GDPR complaint against Google about collecting location data

GDPR complaint against Google about collecting location data

A number of European consumer associations had filed a complaint against Google. The company would use manipulative techniques to track the location of web users and use them to better target ads. It seems to be a new GDPR complaint that the Internet giant will have to deal with.

Consumer associations are currently preparing a complaint under the General Data Protection Regulation (GDPR). This new EU legislation regulates the way in which businesses deal with consumer data and the rights of consumers. Fines can amount to up to four percent of companies’ worldwide annual turnover.

Know everything

Under the GDPR, companies may only process personal data if there is clear, well-informed and voluntary consent to do so. In their complaint, the consumer associations claim that Google has not been given clear permission to do so. Google collects the location of users through two settings in all Google accounts: location history and web & app activity. Especially for Android smartphone users, it is difficult to disable these things.

Google processes incredibly detailed and extensive personal data without having the appropriate legal basis, and collects the data by manipulating people, says Gro Mette Moen, interim director of the Norwegian Consumer Service. But it goes on:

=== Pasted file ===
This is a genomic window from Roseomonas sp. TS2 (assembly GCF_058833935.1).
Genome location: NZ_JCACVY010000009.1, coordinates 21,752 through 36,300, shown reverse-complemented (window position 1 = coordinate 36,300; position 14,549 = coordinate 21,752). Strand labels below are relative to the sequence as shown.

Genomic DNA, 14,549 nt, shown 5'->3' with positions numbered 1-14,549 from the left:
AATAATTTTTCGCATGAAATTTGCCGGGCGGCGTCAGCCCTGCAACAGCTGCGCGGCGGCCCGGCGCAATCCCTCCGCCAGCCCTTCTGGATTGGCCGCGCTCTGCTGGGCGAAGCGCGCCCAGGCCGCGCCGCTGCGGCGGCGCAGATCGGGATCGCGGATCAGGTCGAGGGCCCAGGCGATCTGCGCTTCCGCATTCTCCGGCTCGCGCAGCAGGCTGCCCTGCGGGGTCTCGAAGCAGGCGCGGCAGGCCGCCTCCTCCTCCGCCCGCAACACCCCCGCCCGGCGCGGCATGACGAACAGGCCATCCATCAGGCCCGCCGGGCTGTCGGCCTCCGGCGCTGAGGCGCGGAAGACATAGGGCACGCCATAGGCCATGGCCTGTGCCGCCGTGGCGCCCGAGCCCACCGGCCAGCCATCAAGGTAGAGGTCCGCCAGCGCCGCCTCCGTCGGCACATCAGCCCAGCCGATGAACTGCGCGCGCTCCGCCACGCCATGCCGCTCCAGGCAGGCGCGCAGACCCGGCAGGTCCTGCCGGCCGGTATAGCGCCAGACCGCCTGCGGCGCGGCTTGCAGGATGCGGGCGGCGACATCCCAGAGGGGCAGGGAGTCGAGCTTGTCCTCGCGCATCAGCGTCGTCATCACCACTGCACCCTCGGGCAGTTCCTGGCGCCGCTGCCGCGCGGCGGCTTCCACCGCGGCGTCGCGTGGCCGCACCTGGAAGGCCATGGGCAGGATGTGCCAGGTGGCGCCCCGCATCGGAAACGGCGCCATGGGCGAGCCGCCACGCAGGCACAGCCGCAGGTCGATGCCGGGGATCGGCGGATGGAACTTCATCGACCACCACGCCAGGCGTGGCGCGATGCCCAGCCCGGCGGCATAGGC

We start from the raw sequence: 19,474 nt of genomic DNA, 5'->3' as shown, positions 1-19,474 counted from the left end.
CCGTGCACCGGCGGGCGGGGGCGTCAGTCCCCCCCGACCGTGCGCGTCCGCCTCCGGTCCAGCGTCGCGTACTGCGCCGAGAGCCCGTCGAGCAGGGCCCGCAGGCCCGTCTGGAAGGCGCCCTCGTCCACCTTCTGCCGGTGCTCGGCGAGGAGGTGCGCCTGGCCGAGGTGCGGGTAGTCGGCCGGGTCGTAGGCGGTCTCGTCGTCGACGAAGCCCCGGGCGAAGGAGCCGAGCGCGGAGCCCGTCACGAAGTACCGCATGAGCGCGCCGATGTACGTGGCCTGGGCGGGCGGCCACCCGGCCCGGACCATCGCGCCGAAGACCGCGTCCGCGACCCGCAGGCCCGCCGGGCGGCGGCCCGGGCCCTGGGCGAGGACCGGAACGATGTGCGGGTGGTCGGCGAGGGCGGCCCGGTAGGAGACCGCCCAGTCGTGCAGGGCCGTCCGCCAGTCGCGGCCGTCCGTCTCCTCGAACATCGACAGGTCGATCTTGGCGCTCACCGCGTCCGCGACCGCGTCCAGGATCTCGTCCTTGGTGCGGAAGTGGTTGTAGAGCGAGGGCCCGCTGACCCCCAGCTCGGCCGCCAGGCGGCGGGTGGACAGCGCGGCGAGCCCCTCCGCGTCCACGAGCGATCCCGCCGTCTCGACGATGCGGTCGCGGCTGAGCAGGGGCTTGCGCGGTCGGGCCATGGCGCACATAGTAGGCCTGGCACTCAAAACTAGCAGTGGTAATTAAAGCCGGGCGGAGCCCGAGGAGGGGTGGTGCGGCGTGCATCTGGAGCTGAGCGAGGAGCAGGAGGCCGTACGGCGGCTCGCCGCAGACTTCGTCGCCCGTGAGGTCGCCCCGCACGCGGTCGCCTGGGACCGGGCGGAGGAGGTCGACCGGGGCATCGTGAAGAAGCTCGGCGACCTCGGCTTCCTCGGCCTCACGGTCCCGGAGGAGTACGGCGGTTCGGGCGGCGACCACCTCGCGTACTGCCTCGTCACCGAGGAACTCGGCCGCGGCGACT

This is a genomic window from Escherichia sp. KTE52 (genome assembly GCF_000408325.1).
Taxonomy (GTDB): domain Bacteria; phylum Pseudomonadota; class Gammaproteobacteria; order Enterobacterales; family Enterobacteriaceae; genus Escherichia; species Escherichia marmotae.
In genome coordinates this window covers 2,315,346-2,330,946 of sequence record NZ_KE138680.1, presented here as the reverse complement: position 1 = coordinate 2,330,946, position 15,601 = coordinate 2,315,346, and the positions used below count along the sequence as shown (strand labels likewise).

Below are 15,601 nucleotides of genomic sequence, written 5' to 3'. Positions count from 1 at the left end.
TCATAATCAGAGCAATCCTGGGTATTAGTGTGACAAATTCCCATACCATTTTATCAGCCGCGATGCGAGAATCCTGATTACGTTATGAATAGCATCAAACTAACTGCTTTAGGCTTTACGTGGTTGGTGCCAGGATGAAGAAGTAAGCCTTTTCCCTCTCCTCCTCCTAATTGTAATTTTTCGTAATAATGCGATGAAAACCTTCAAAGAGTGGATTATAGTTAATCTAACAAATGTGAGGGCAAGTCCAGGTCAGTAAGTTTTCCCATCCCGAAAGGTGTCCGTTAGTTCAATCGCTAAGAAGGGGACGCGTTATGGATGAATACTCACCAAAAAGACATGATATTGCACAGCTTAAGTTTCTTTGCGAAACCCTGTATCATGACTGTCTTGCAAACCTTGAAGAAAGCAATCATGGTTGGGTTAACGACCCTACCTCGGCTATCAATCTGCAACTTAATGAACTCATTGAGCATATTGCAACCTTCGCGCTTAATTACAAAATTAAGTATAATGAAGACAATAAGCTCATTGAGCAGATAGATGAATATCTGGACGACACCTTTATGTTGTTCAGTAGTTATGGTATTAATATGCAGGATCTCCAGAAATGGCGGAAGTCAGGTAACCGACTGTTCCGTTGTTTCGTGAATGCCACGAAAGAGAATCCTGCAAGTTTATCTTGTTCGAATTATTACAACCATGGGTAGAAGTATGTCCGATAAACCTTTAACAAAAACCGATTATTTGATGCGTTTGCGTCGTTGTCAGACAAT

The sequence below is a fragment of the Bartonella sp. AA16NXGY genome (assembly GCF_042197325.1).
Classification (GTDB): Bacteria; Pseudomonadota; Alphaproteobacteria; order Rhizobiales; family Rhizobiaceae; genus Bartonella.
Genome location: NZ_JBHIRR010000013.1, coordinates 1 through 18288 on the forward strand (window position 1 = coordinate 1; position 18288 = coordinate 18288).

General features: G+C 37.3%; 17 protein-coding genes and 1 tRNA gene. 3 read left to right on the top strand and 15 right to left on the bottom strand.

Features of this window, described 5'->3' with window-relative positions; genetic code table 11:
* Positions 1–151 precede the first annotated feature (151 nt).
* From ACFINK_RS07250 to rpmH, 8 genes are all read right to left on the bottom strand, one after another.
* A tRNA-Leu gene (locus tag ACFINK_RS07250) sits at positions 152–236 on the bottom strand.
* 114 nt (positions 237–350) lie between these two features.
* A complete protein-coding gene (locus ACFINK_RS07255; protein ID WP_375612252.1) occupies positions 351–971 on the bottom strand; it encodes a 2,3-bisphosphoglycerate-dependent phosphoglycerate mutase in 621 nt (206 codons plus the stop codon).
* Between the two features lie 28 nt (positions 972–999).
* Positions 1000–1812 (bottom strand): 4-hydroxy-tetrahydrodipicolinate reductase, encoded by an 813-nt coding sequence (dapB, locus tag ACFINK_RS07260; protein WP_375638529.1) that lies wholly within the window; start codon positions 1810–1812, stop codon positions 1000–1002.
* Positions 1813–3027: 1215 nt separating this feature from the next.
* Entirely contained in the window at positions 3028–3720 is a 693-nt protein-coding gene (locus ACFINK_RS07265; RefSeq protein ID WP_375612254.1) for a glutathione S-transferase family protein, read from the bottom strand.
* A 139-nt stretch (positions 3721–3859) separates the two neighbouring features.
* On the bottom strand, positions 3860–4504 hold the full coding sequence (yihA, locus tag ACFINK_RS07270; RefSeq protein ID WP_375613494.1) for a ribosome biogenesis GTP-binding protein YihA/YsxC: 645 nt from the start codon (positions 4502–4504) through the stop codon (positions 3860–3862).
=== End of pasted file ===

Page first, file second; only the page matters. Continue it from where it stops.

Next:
When we have our phone with us, Google picks up where we’re going, accurately to the depths and the way we move. This can be combined with other information about us, such as what we are looking for and which websites we visit. It can use such information to target advertising at times when we are most accessible or vulnerable to it.

In your own hand

Google claims against the TechCrunch site that the location history is off by default. When enabled, it helps to improve services such as traffic forecasting. If you pause it temporarily, we’ll make it clear that – depending on your individual phone and app settings – we may still collect and use location data to improve your Google experience.

It is not the only GDPR-related complaint that Google is currently dealing with. The company already had to deal with a consumer organization in May that indicated that Google does not give users a choice when it comes to the collection and processing of personal data.

This news article was automatically translated from Dutch to give a head start. All news articles after September 1, 2019 are written in native English and NOT translated. All our background stories are written in native English as well. For more information read our launch article.